Anticipating this, DWR on Monday asked Fish and Game for a new consistency determination, and it was issued Wednesday, said Jerry Johns, DWR deputy director. It concludes that what's left of the federal protections still "fully mitigate" harm to salmon, and finds that a separate state permit is not needed.


"This is just kind of temporary to cover the time period of the (court) injunction," Johns said.


Jennings was awed by the speed of the action, and noted that the former boss of DWR, Lester Snow, now oversees the state Natural Resources Agency, which also oversees Fish and Game.


"We'll be going over it with a magnifying glass," he said.


The National Marine Fisheries Service said it will monitor the increased pumping.


"We will take immediate action, including seeking emergency relief from the court order," if the fish kill increases, said Howard Brown, acting regional supervisor.

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Found this, this morning too.


Area of Origin Protection: A Promise that has been Broken



By Felix E. Smith

May 27, 2010 -- A promise was made to Northern Californians in the 1920's and1930's when the federal and state water projects were being proposed to protect area of origin rights and interests. That promise was that only water which was surplus or excess to the needs of Northern California watersheds, communities and water users would be exported. This essentially means if you export water "do no harm" to Central and Northern California communities and the fisheries. This promise was embodied in California law as a condition on the State Water Project and the Federal Central Valley Project.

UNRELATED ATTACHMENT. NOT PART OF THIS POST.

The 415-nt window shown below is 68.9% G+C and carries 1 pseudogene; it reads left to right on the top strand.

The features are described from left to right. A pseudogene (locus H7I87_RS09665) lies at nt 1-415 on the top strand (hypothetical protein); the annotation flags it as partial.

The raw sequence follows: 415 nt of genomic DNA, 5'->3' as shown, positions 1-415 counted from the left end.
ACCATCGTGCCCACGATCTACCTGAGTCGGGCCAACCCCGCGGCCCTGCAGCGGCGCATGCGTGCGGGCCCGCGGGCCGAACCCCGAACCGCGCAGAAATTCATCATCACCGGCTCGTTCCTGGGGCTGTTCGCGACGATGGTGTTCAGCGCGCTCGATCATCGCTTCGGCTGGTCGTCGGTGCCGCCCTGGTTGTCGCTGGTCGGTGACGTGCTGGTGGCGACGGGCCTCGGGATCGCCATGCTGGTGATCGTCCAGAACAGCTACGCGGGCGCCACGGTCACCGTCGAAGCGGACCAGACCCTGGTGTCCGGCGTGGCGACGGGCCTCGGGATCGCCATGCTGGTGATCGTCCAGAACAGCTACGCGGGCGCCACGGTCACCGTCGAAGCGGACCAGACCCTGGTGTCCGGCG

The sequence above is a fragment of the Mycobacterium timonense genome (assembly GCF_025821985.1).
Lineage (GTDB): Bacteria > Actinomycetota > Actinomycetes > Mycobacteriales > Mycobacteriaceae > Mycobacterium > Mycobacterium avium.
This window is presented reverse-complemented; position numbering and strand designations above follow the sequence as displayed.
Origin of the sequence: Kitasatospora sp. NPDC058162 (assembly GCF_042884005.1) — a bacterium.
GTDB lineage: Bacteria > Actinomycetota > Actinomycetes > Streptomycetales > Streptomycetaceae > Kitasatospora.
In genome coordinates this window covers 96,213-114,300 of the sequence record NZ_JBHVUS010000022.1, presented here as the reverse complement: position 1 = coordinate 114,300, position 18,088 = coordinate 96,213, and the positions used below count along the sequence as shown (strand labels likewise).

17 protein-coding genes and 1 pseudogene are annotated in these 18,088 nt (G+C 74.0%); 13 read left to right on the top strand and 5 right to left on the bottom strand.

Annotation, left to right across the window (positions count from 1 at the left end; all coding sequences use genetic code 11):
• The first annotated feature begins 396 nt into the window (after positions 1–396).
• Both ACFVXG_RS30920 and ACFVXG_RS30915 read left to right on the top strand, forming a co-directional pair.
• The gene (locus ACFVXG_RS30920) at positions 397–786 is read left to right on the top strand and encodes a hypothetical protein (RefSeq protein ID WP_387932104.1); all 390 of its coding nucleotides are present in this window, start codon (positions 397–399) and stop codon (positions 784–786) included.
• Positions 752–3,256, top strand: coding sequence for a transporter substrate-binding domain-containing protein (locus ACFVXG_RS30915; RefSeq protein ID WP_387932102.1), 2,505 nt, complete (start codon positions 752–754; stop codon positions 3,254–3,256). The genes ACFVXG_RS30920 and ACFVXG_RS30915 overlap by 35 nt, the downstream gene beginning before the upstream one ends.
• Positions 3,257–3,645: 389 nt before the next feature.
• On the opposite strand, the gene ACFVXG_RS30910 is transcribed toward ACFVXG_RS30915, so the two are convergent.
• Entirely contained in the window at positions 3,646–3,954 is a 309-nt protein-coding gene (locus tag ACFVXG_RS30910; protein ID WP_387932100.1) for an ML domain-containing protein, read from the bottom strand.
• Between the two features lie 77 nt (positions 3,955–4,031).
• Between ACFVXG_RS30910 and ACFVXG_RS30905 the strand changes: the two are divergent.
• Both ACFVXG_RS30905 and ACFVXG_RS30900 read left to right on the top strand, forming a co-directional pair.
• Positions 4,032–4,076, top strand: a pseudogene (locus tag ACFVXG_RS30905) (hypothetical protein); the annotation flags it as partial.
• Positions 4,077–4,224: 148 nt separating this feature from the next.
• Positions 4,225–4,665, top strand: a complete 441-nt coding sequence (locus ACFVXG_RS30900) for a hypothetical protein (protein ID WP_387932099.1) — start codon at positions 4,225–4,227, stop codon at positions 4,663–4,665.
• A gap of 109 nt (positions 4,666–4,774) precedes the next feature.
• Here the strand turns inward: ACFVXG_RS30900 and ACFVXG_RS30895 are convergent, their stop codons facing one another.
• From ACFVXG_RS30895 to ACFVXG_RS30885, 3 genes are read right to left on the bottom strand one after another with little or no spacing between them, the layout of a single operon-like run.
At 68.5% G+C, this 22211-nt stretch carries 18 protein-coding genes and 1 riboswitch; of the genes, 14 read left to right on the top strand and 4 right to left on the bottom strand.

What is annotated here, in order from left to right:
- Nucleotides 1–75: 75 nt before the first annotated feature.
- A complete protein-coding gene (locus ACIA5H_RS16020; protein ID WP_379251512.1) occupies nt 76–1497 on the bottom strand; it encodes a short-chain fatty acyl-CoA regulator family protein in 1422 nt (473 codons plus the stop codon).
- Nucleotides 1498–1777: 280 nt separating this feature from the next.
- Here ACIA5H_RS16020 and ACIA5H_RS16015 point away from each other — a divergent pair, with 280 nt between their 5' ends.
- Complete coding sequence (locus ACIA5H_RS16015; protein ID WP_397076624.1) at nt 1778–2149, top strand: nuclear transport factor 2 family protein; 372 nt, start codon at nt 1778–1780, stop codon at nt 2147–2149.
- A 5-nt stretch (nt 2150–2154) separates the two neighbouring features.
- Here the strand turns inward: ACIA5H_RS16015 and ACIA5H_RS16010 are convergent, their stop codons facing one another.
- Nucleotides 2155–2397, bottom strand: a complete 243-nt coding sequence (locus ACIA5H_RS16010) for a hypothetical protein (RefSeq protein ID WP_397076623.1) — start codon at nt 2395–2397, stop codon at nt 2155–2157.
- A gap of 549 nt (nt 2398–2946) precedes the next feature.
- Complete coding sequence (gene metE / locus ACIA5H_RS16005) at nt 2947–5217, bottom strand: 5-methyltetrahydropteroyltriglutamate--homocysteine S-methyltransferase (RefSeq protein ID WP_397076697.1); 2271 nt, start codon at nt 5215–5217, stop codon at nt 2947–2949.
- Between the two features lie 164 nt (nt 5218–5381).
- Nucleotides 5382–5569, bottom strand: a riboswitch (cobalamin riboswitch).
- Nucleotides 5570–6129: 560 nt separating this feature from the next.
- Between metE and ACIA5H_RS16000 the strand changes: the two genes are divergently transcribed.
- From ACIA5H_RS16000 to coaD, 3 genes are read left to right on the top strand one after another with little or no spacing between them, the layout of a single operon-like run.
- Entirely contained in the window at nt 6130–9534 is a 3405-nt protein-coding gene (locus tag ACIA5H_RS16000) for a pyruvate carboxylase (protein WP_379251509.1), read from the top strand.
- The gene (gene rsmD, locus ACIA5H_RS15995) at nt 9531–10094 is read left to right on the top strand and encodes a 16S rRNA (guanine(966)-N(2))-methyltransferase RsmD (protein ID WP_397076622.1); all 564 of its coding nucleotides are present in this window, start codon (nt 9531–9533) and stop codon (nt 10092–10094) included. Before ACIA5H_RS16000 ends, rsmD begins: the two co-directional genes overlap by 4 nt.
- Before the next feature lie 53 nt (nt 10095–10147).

This promise has been broken again and again by the operators of the State Water Project and the Federal Central Valley Project. The needs of Central and Northern California watersheds, the fisheries of the Delta, tributary rivers and streams sheds are frequently not being met. Those needs include protecting our water and fisheries, associated public trust uses and ecological values. The harm has been so great that the numbers of Chinook salmon and Steelhead and other fish species and their habitats have been greatly reduced to where the people have sought protection for these species under the Federal and California Endangered Species Acts. Pushing Northern and Central California Chinook salmon and Steelhead numbers so low to require protection under the Endangered Species Acts, doesn't equate to "do no harm". Water quality of the Delta and some tributaries is poor and not healthy for fish and wildlife.